MCP-1 secretion by obese adipocytes was significantly higher than lean adipocytes (Figure 3D). This is in line with previous studies demonstrating higher MCP-1 production in obese vs. lean human subjects and from visceral vs. subcutaneous adipose tissue [19]. Breast cell lines secreted relatively lower MCP-1; in co-cultures with lean adipocytes and MCF10A or MCF7 cells, MCP-1 was relatively unchanged. In both MCF7 and MCF10A cell co-cultures with obese adipocytes, there was a large reduc¬tion in MCP-1 levels, suggesting that these two cell types may have decreased MCP-1 secretion by obese adipocytes, or that the MCF7 or MCF10A cells bound and/or metabolized MCP-1 rendering it unavailable in the medium. In contrast to G-CSF, IL-6 and IL-8, MDAMB231 cells did not secrete detectable MCP-1 and these cells were much more efficient in inhibiting lean or obese adipocyte MCP-1 secretion and/or binding/metabolizing MCP- 1 than the other two cell lines. In this respect, co-culture of either lean or obese adipocytes with MDAMB231 cells showed a similar trend in secreted G-CSF, IL-6 and IL-8, in that co-culture with either lean or obese adipocytes significantly reduced secretion of these cytokines by MDAMB231 cells.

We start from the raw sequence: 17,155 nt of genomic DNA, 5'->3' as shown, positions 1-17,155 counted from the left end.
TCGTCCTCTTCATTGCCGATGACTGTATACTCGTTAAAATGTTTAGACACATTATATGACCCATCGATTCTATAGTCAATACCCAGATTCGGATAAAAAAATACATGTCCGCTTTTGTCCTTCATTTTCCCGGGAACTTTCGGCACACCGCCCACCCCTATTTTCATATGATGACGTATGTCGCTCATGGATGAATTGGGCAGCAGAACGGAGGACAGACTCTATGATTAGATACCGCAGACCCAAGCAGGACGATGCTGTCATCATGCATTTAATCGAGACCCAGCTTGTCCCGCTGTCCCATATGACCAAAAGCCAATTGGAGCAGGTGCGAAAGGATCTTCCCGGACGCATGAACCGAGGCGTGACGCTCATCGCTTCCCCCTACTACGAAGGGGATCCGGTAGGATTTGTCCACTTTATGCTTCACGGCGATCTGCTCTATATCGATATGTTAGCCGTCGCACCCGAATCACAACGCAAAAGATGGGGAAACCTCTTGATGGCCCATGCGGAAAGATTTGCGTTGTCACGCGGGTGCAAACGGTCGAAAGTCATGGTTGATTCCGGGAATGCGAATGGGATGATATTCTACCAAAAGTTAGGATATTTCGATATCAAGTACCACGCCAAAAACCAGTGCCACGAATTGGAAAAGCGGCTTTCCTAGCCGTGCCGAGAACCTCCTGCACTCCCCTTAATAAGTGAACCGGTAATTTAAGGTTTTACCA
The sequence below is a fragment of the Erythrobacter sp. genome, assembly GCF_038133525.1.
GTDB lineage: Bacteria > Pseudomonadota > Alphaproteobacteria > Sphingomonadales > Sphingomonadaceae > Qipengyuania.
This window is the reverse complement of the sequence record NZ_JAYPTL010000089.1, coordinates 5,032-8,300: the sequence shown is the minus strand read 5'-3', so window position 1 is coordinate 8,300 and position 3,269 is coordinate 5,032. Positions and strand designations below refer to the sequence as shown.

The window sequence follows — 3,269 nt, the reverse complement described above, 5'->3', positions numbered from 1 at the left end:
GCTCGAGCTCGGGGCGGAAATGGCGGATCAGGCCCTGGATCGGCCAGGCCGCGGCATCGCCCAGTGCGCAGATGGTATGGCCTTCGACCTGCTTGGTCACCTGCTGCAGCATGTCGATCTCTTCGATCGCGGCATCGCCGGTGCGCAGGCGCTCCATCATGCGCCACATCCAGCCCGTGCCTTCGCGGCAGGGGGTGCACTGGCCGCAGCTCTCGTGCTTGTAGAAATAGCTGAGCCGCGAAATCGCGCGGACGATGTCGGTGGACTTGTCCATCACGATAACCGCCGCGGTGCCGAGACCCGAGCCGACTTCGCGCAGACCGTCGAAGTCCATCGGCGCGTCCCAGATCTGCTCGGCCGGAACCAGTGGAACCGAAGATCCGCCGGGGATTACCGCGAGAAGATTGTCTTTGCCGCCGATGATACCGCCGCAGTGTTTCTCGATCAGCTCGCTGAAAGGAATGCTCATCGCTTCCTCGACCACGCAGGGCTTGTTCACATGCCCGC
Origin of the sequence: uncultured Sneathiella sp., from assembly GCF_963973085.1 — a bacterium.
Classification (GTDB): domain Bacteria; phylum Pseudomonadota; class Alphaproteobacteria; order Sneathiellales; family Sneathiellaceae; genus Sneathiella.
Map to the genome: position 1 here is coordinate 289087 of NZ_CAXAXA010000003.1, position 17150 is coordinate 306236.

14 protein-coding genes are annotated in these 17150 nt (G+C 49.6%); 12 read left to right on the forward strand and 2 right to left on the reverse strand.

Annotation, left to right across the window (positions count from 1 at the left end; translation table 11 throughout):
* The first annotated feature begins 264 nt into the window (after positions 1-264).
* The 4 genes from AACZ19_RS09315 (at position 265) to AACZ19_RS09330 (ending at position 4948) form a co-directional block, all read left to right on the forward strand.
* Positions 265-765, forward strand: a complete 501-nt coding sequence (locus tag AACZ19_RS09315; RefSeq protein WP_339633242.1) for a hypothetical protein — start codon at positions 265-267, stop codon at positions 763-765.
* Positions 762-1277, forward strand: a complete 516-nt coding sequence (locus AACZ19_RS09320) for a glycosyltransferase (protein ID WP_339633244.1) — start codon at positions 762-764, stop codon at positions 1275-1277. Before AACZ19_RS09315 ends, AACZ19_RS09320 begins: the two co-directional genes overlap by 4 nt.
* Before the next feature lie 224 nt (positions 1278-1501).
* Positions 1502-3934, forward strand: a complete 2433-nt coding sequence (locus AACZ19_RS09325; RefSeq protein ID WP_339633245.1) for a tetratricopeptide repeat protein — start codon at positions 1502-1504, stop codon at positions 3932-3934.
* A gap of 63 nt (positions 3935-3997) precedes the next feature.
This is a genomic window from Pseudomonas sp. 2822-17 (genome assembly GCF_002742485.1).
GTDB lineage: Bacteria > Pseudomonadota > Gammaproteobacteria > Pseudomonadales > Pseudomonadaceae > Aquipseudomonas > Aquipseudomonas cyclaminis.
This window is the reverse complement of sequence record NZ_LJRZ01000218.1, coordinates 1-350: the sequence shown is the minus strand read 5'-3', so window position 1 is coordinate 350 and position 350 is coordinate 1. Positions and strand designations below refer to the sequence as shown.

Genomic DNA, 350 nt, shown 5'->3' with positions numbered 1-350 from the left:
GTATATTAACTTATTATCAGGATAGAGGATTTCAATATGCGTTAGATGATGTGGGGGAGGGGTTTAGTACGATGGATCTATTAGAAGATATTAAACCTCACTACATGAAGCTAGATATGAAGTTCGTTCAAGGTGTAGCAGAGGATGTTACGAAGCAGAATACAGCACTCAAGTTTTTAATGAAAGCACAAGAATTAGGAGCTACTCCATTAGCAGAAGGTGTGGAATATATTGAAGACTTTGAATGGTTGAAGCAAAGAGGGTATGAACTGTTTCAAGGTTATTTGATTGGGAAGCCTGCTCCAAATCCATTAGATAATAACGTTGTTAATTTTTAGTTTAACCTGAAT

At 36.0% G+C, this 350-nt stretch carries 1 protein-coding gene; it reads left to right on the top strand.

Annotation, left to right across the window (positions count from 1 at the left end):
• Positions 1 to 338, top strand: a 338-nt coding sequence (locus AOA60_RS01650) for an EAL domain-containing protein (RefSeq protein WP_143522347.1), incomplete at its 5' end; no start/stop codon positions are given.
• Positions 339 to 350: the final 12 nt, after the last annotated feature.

Of the twenty six cytokines measured in this study using 3D monoand co-culture media, 11 cytokines showed differential and significant changes (selected cytokines are shown in Figure 3 and others are shown in Table 1) . Of the cytokines significantly changed, GM-CSF secretion was increased in monocultures in the order MCF10A < MCF7 < MDAMB231. In co-cultures with lean adipocytes, GM-CSF secretion from both MCF10A and MCF7 cells was increased. By contrast, GMCSF secretion was significantly reduced from MDAMB231 cells in co-cultures with lean or obese adipocytes. Furthermore, compared to lean-derived adipocytes, obese adipocytes decreased secretion of GM-CSF in co-cultures with all the breast cell lines. GM-CSF secretion by lean adipocytes was similar to that of obese adipocytes; however, compared to lean adipocytes, obese adipocytes were less stimulatory towards GM-CSF secretion by MCF10A and MCF7 cells in co-cultures. Both lean and obese adipocytes in co-cultures with MDAMB231 cells drastically reduced the GM-CSF secretion by the latter.
Obese adipocytes secreted significantly more eotaxin (CCL11) than lean adipocytes in monoculture and Vasudevan et al. (2006) [20] reported that obesity promote the secretion of eotaxin. Similar to other cytokines/ interleukins, there was an increase in eotaxin secretion from MCF10A to MDMBA231 cells in monocultures. In lean adipocyte/ MDAMB231 co-cultures, there was a significant (P<0.05) increase in eotaxin, suggesting a positive mutual interaction between the two cell types in secretion of eotaxin. On the other hand, in obese adipocyte/MDAMB231 cell co-cultures, there was a negative influence of the MDAMB31 cells on obese adipocyte secretion of eotaxin and/ or metabolism of eotaxin by MDAMB231 cells. Co-cultures did not change secretion of eotaxin by MCF10A and MCF7.